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New Sundre youth centre’s doors officially open

The Den will offer adolescents a place to hang out and even do homework
MVT The Den 4
The renovated interior of the former Centre Street Video store is barely recognizable after being modernized into a bright, open recreational space to serve as Sundre’s new youth centre. Now known as The Den, the centre features an air hockey and foosball table as well as a vintage video game machine featuring classic titles including Pac-Man, Dig Dug and Donkey Kong, and some lounge space to either socialize with friends or hit the books to study and finish homework. Simon Ducatel/MVP Staff

SUNDRE — Following many months of preparations, the new youth centre’s doors officially opened this weekend.

Located in the strip mall immediately north of the Main Avenue and Centre Street traffic lights on the west side of the road in the space of the former Centre Street Video, The Den was on Saturday, Oct. 16 unveiled and introduced to the community during an informal grand opening.

As a result of public health measures, there were no snacks or refreshments served while the mask mandate and one-third capacity in the building was observed.

But residents still had an opportunity to get some information and see the result of the labour invested by volunteers who worked with the Greenwood Neighbourhood Place Society on the project, which was identified by a needs assessment survey.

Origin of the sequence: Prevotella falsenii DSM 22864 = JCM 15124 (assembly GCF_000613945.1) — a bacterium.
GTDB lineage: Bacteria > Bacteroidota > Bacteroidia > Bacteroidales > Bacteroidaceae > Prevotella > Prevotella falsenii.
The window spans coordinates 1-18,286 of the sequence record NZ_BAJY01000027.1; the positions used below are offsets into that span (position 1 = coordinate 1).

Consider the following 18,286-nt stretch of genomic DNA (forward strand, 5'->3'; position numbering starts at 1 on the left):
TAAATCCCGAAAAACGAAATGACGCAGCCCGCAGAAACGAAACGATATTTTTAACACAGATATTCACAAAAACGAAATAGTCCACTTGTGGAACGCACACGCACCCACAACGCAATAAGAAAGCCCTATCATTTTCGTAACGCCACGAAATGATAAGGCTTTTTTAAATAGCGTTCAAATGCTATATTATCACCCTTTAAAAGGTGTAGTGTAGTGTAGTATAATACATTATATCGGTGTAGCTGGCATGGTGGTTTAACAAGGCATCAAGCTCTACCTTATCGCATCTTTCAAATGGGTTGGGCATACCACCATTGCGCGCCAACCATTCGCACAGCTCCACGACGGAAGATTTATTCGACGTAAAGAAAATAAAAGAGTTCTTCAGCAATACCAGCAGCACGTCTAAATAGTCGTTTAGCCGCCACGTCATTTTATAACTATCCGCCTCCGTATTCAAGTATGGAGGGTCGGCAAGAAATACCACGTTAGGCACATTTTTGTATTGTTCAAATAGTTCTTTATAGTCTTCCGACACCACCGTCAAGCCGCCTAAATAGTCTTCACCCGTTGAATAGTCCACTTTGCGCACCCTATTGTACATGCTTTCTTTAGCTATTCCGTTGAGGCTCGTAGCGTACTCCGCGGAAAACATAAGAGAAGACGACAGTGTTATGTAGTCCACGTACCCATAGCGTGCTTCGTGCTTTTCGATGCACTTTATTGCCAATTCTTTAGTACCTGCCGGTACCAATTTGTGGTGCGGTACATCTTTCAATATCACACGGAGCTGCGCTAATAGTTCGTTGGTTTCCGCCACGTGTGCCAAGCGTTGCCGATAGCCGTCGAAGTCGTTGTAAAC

“There’s been a ton of work into it,” said Russ Klassen, the youth centre’s coordinator.

“It looks really awesome. It doesn’t look like your average youth centre,” Klassen said, describing The Den as “very classy — almost like an upscale type of place, which is kind of what we wanted to do.”

The goal, he explained, was to gear the centre more toward high school-aged individuals. But The Den will also cater and hopefully appeal to the younger, junior high school demographic, he added.

Among some of the featured highlights that are anticipated to entice youth to gather after school and in the evenings are foosball, air hockey, and ping-pong tables as well as a couple of video games complemented by a little cafe and cozy furnishings, he said.

“It’s come together ridiculously well.”

There are about 500 area youths in grades 7 to 12 — the targeted age range — and organizers are endeavouring to ensure the programs and activities that will be delivered offer something of interest to all of them, he said.    

While there will often be opportunities for random drop-ins, Klassen said there will also sometimes be activities and events specifically catering to either junior or senior high aged youth.

Although the centre will offer a place for adolescents to unwind and socialize with their peers, it will also serve as a space for after-school work with the occasional homework block so students can focus on their studies. During that period of time, quieter music will be playing, with the possibility of having tutors present, he said.

Other program options will include a board game night.

“We’ve got some interested people, they just love board games. And board games are making a real comeback,” he said. “It’s going to be a place where people can learn some of these more complex games.”